Wednesday, 8 February 2017

Harriet Steel's Blog: Meet Alex Martin

Harriet Steel's Blog: Meet Alex Martin: I'm delighted to welcome historical novelist,  Alex Martin, to the blog today. Alex, thank you so much for accepting the invitation. Wo...

Saturday, 28 January 2017

chatting

I left The Plotting Shed the other day and went to chat with other authors at the exciting new studios of Pembrokeshire's own tv station,Showboat TV. They have a new series starting up, hosted by the ever generous and lovely Judith Barrow, writer, book-blogger and creative writing tutor, called 'Cover to Cover'.
Twice a week on a Tuesday and Thursday evening at 8.30 pm authors from south Wales will be talking about their work with other authors on a friendly panel of four. John Rolls, the driving force of Showboat TV, introduced the very first programme and it was an honour to be his first guest.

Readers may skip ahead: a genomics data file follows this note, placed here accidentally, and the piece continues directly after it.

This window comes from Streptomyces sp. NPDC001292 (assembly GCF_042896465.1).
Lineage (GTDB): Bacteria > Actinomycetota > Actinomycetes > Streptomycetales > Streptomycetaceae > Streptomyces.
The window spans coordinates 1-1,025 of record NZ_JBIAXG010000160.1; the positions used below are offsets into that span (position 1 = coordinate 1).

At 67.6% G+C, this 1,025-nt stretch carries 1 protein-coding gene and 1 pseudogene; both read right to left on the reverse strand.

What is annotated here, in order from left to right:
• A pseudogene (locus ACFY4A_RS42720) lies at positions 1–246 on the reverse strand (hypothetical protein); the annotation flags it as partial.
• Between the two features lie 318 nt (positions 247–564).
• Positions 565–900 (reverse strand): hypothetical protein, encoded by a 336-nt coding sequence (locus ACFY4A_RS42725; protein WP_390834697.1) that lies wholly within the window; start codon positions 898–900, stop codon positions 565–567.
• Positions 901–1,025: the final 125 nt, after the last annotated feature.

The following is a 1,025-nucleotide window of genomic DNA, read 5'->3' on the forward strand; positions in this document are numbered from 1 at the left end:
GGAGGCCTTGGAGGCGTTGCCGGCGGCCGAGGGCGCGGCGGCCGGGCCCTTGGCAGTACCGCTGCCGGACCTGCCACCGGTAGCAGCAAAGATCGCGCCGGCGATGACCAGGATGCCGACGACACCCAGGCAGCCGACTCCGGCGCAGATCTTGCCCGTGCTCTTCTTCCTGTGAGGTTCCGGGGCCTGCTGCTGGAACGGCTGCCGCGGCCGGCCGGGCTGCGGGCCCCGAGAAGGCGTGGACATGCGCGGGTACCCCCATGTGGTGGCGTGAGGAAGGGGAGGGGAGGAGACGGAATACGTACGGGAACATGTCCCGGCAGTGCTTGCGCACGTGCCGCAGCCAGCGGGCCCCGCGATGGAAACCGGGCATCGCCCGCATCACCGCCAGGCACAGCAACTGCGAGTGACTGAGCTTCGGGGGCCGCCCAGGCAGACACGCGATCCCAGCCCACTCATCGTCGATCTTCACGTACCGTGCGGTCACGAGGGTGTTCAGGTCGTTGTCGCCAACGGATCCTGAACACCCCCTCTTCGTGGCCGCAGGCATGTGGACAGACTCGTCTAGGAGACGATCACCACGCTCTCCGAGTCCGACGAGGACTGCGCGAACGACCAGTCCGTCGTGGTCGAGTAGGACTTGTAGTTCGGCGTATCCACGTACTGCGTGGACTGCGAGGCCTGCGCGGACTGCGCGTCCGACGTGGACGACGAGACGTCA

So, here I am, talking about my books, with Judith, John and Leah Jenkins who organised the day beautifully.
Just click on the link below to go straight to the interview.


To celebrate the event, I'm discounting my new book, The Rose Trail,
for a very limited time period to 99p. Reviews are coming in and I'm thrilled with the feedback so far:

"A combination of love, tragedies, friendships, past and present, lashings of historical aspects, religious bias, controlling natures all combined with the supernatural give this novel a wonderful page-turning quality."
"Couldn't put it down found it spooky romantic chapter after chapter you never knew what was coming next. With a fantastic ending hopefully will be more."